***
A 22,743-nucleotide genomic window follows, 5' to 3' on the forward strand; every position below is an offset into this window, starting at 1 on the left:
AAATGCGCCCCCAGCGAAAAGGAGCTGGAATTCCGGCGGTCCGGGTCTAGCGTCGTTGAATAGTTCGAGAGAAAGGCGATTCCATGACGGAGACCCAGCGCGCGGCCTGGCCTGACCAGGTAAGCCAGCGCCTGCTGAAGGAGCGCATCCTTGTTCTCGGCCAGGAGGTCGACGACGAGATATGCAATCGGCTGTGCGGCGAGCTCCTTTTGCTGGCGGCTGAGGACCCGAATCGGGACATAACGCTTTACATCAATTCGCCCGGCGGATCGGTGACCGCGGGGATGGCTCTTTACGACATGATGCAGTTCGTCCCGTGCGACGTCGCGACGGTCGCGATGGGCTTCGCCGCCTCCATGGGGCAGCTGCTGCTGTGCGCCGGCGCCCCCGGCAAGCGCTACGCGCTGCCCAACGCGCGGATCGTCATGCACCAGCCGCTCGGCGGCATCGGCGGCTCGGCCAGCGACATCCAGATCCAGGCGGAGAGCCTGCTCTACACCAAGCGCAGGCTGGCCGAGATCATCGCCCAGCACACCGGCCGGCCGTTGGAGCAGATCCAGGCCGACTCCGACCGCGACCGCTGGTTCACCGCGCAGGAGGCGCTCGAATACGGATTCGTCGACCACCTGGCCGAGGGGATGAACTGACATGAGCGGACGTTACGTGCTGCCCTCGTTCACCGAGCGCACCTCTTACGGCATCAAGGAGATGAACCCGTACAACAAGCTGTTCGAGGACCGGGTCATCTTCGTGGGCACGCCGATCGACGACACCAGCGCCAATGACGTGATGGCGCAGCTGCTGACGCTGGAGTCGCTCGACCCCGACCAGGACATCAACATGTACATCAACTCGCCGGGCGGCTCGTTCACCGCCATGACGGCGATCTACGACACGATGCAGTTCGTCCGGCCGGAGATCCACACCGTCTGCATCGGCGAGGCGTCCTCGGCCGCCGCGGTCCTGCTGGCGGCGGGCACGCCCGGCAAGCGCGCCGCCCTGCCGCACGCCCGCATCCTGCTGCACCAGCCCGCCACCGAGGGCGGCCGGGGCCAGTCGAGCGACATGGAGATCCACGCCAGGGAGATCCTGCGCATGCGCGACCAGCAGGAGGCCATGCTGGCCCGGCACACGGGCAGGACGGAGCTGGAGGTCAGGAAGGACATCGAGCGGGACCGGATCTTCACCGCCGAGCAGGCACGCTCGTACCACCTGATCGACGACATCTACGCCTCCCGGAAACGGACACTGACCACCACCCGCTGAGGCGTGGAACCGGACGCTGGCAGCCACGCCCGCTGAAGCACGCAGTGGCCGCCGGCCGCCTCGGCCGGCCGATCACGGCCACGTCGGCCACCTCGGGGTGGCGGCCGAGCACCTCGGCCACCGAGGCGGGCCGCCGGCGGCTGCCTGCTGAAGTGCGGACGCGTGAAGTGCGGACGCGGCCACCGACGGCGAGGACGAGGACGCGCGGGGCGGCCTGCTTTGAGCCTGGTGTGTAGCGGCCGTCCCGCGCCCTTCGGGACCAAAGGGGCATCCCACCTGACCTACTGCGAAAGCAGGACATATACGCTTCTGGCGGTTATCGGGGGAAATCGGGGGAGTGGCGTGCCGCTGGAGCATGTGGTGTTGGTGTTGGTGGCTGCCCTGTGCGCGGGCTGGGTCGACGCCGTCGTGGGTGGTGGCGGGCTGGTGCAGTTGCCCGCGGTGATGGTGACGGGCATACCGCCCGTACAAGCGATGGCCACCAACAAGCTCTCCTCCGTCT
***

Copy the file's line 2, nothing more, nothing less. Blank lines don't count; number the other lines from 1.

AAATGCGCCCCCAGCGAAAAGGAGCTGGAATTCCGGCGGTCCGGGTCTAGCGTCGTTGAATAGTTCGAGAGAAAGGCGATTCCATGACGGAGACCCAGCGCGCGGCCTGGCCTGACCAGGTAAGCCAGCGCCTGCTGAAGGAGCGCATCCTTGTTCTCGGCCAGGAGGTCGACGACGAGATATGCAATCGGCTGTGCGGCGAGCTCCTTTTGCTGGCGGCTGAGGACCCGAATCGGGACATAACGCTTTACATCAATTCGCCCGGCGGATCGGTGACCGCGGGGATGGCTCTTTACGACATGATGCAGTTCGTCCCGTGCGACGTCGCGACGGTCGCGATGGGCTTCGCCGCCTCCATGGGGCAGCTGCTGCTGTGCGCCGGCGCCCCCGGCAAGCGCTACGCGCTGCCCAACGCGCGGATCGTCATGCACCAGCCGCTCGGCGGCATCGGCGGCTCGGCCAGCGACATCCAGATCCAGGCGGAGAGCCTGCTCTACACCAAGCGCAGGCTGGCCGAGATCATCGCCCAGCACACCGGCCGGCCGTTGGAGCAGATCCAGGCCGACTCCGACCGCGACCGCTGGTTCACCGCGCAGGAGGCGCTCGAATACGGATTCGTCGACCACCTGGCCGAGGGGATGAACTGACATGAGCGGACGTTACGTGCTGCCCTCGTTCACCGAGCGCACCTCTTACGGCATCAAGGAGATGAACCCGTACAACAAGCTGTTCGAGGACCGGGTCATCTTCGTGGGCACGCCGATCGACGACACCAGCGCCAATGACGTGATGGCGCAGCTGCTGACGCTGGAGTCGCTCGACCCCGACCAGGACATCAACATGTACATCAACTCGCCGGGCGGCTCGTTCACCGCCATGACGGCGATCTACGACACGATGCAGTTCGTCCGGCCGGAGATCCACACCGTCTGCATCGGCGAGGCGTCCTCGGCCGCCGCGGTCCTGCTGGCGGCGGGCACGCCCGGCAAGCGCGCCGCCCTGCCGCACGCCCGCATCCTGCTGCACCAGCCCGCCACCGAGGGCGGCCGGGGCCAGTCGAGCGACATGGAGATCCACGCCAGGGAGATCCTGCGCATGCGCGACCAGCAGGAGGCCATGCTGGCCCGGCACACGGGCAGGACGGAGCTGGAGGTCAGGAAGGACATCGAGCGGGACCGGATCTTCACCGCCGAGCAGGCACGCTCGTACCACCTGATCGACGACATCTACGCCTCCCGGAAACGGACACTGACCACCACCCGCTGAGGCGTGGAACCGGACGCTGGCAGCCACGCCCGCTGAAGCACGCAGTGGCCGCCGGCCGCCTCGGCCGGCCGATCACGGCCACGTCGGCCACCTCGGGGTGGCGGCCGAGCACCTCGGCCACCGAGGCGGGCCGCCGGCGGCTGCCTGCTGAAGTGCGGACGCGTGAAGTGCGGACGCGGCCACCGACGGCGAGGACGAGGACGCGCGGGGCGGCCTGCTTTGAGCCTGGTGTGTAGCGGCCGTCCCGCGCCCTTCGGGACCAAAGGGGCATCCCACCTGACCTACTGCGAAAGCAGGACATATACGCTTCTGGCGGTTATCGGGGGAAATCGGGGGAGTGGCGTGCCGCTGGAGCATGTGGTGTTGGTGTTGGTGGCTGCCCTGTGCGCGGGCTGGGTCGACGCCGTCGTGGGTGGTGGCGGGCTGGTGCAGTTGCCCGCGGTGATGGTGACGGGCATACCGCCCGTACAAGCGATGGCCACCAACAAGCTCTCCTCCGTCT